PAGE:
“On some campuses, the paperback Satanic Bible by Church of Satan Founder Anton La Vey is outselling The Holy Bible.”
The above quote is from Time magazine in their March 13, 1972 issue. That year also happened to be the year when I was born in Lincoln, Nebraska. In the eighteen years that passed between 1972 and the year I went to college, 1990, The Satanic Bible enjoyed a sales explosion on college campuses — assuming media references are to be believed. By August 1, 1990, The Daytona Beach News-Journal was reporting this statistic:
“‘The Satanic Bible’ outsells the Bible 6-to-1 at college campus bookstores."
If true, this would be a pretty impressive run — to go from outselling the traditional Bible “on some campuses” in the early 1970s to a dominant 6-to-1 sales ratio less than two decades later. When you consider that The Holy Bible is generally regarded to be the best-selling book of all-time, La Vey’s book (circa 1990) seemingly would’ve had to have been selling at Twilight-like levels on college campuses. Twilight-like sales…on steroids.
Publisher Avon Books should've been rolling in cash.
Cults and Secret Things
As a college student in Nebraska in the early 90s, I remember hearing the 6-to-1 statistic mentioned and talked about in hush-hush tones. So I checked at both of the bookstores that served my campus to see what all the uproar was about. I found no Bibles on any of the shelves — either God’s version or Satan’s. Just oversized, overpriced textbooks mostly written and approved by committees. Either something was off with the ever-growing stat, or the “Satan is destroying God in sales” trend had yet to reach the Midwest.
Looking back, I have no doubt that American college students tend to read about “other belief systems” more than a large percentage of the general public. Many people make key decisions about their beliefs, and the kind of lives they want to lead, in the late teens or early twenties. (Now whether or not we stick to those beliefs, that’s another matter.) It’s probably also natural for young people to have interest or curiosity in something that seems taboo. Fortunately, most college students don’t seem to end up as lifelong Satanists.
Ah, but the dabblings along the way can be dangerous. And sometimes the details about the dabblings can make or break a person’s life. And the devil is in the…well, you know where.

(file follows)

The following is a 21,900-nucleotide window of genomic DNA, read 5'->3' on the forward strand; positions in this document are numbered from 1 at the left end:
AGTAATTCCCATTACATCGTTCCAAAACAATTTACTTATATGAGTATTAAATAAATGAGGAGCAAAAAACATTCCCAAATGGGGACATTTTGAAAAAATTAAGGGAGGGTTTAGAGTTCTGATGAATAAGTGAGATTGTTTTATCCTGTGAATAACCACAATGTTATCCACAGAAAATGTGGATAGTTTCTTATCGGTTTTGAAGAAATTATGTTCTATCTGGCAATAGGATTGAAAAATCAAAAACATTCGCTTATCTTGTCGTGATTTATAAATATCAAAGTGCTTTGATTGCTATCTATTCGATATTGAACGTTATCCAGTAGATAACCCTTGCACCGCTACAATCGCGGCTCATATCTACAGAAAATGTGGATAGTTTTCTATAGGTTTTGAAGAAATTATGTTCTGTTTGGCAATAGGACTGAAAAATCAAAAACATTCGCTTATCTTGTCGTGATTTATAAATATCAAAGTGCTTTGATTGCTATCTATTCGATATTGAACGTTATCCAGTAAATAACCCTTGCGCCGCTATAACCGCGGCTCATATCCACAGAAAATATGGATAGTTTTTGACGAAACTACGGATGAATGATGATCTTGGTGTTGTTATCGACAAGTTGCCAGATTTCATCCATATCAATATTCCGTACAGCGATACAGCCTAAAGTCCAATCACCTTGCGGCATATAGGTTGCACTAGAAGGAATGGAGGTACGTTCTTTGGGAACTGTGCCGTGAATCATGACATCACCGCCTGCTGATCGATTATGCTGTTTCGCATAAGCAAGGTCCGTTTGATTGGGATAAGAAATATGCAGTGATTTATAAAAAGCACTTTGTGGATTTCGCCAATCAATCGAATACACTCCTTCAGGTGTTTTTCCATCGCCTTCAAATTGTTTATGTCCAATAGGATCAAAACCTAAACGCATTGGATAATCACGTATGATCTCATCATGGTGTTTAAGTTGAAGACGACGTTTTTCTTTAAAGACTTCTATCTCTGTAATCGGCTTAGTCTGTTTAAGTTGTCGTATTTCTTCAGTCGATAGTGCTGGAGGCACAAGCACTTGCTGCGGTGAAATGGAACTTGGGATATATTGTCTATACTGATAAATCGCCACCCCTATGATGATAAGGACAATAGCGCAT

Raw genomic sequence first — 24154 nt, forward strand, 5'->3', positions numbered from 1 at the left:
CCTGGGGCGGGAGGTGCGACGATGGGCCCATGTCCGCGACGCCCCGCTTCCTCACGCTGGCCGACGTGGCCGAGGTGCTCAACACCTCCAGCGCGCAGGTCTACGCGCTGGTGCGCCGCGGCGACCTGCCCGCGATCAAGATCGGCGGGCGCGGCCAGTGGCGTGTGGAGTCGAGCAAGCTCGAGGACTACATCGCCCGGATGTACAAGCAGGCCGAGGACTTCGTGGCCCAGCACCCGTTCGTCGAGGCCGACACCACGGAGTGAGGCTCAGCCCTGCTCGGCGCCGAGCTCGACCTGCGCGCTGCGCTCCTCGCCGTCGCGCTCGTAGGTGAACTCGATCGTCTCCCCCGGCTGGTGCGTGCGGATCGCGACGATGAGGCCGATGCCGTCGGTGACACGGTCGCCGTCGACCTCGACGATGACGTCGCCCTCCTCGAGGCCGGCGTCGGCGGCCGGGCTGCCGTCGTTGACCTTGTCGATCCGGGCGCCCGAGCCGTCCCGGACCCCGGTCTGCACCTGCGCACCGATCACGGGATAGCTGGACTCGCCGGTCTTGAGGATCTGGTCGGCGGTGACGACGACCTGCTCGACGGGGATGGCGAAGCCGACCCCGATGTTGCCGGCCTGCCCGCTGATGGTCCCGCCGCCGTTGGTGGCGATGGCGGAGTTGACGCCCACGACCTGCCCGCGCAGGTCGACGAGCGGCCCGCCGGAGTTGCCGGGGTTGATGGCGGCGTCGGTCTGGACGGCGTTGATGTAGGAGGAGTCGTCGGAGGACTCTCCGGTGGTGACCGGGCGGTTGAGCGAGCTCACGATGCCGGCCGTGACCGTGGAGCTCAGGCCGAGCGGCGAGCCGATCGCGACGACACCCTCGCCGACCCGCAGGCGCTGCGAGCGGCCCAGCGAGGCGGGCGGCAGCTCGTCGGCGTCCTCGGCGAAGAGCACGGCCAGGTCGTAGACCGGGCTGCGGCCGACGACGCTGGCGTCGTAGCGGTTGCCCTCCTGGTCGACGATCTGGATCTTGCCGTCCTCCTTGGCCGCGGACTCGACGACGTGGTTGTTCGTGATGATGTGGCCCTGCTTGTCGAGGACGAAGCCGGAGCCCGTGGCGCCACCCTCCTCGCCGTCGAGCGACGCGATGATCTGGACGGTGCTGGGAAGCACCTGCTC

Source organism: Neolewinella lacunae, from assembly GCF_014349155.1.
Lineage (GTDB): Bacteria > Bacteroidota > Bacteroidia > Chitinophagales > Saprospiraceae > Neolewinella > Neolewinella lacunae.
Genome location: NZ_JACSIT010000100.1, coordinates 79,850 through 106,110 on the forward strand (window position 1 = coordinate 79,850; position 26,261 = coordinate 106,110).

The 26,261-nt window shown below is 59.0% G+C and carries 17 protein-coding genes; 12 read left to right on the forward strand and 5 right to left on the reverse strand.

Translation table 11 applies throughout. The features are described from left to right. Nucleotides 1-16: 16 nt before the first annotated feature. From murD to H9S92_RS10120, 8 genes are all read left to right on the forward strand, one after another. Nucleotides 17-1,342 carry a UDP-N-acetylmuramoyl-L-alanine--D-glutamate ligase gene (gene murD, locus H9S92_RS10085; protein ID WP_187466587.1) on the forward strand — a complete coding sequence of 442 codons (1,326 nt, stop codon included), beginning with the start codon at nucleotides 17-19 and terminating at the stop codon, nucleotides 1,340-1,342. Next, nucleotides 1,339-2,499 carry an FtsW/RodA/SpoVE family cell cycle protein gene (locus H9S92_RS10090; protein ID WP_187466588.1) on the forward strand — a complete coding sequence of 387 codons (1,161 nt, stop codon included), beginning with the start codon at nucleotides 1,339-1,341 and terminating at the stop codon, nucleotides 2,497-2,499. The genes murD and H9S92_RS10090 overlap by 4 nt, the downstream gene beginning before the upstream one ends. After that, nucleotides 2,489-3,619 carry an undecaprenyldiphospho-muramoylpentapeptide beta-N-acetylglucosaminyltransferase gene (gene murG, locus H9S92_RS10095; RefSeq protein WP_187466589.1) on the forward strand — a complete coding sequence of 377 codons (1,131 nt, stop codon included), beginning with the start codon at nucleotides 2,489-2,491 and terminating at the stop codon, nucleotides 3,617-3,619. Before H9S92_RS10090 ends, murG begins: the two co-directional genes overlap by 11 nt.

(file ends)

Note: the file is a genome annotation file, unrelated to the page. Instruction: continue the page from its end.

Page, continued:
The word occult comes from the Latin word occultus, meaning hidden or secret things. As a fiction writer, particularly one in the Mystery genre, “secret things” are always good to include in a story. With my most-recent novel, The University, I decided to explore how occult elements and dabblings might affect the lives of characters in a college campus setting. The idea seemed to lend itself to a lot of inherent suspense.
Worlds of Their Own
Universities can be pretty interesting places, I think, especially when viewed through the lens of potential mystery and intrigue. You have young people who are already adults in many ways, yet not quite ready to handle certain things. Many are away from home, isolated, and vulnerable. College campuses can almost become worlds or cultures of their own.
At some institutions of higher learning, you also have questions about who is responsible for safety between local law enforcement, campus security (if there is any), and university officials. Things can get interesting when you don’t have agreement between parties or a commitment to the truth, wherever it may lead. Then there is the question about the level of power some faculty members hold. It all adds up to an interesting — and potentially disturbing — mix.
The plot of The University deals with a college student who is trying to figure out why his best friend disappeared and really not liking where the answer leads him: right into the hands of a cult group operating on his campus. Meanwhile, an investigative journalist is looking into an unsolved murder case that could be related to some of the strange activities at this seemingly normal Midwestern university.
One thing I enjoy about this particular book is how many people have their own story for me about the college they attended. There is often some old building they were afraid of, a professor they weren’t quite sure about, or some experience while they were there that was unsettling.
Like any novel, there is a whole lot of autobiographical truth mixed with a whole lot of “complete fiction” that went into The University. I might not have come across a copy of The Satanic Bible or any actual hard-core occultists (that I know of, at least) during my university days, but a seed of intrigue was definitely planted back then. Exploring some of the “What Ifs” fifteen years after the fact has been a worthwhile journey, and one that I’ve enjoyed seeing how people respond to.
Read an excerpt.
The University page at Amazon.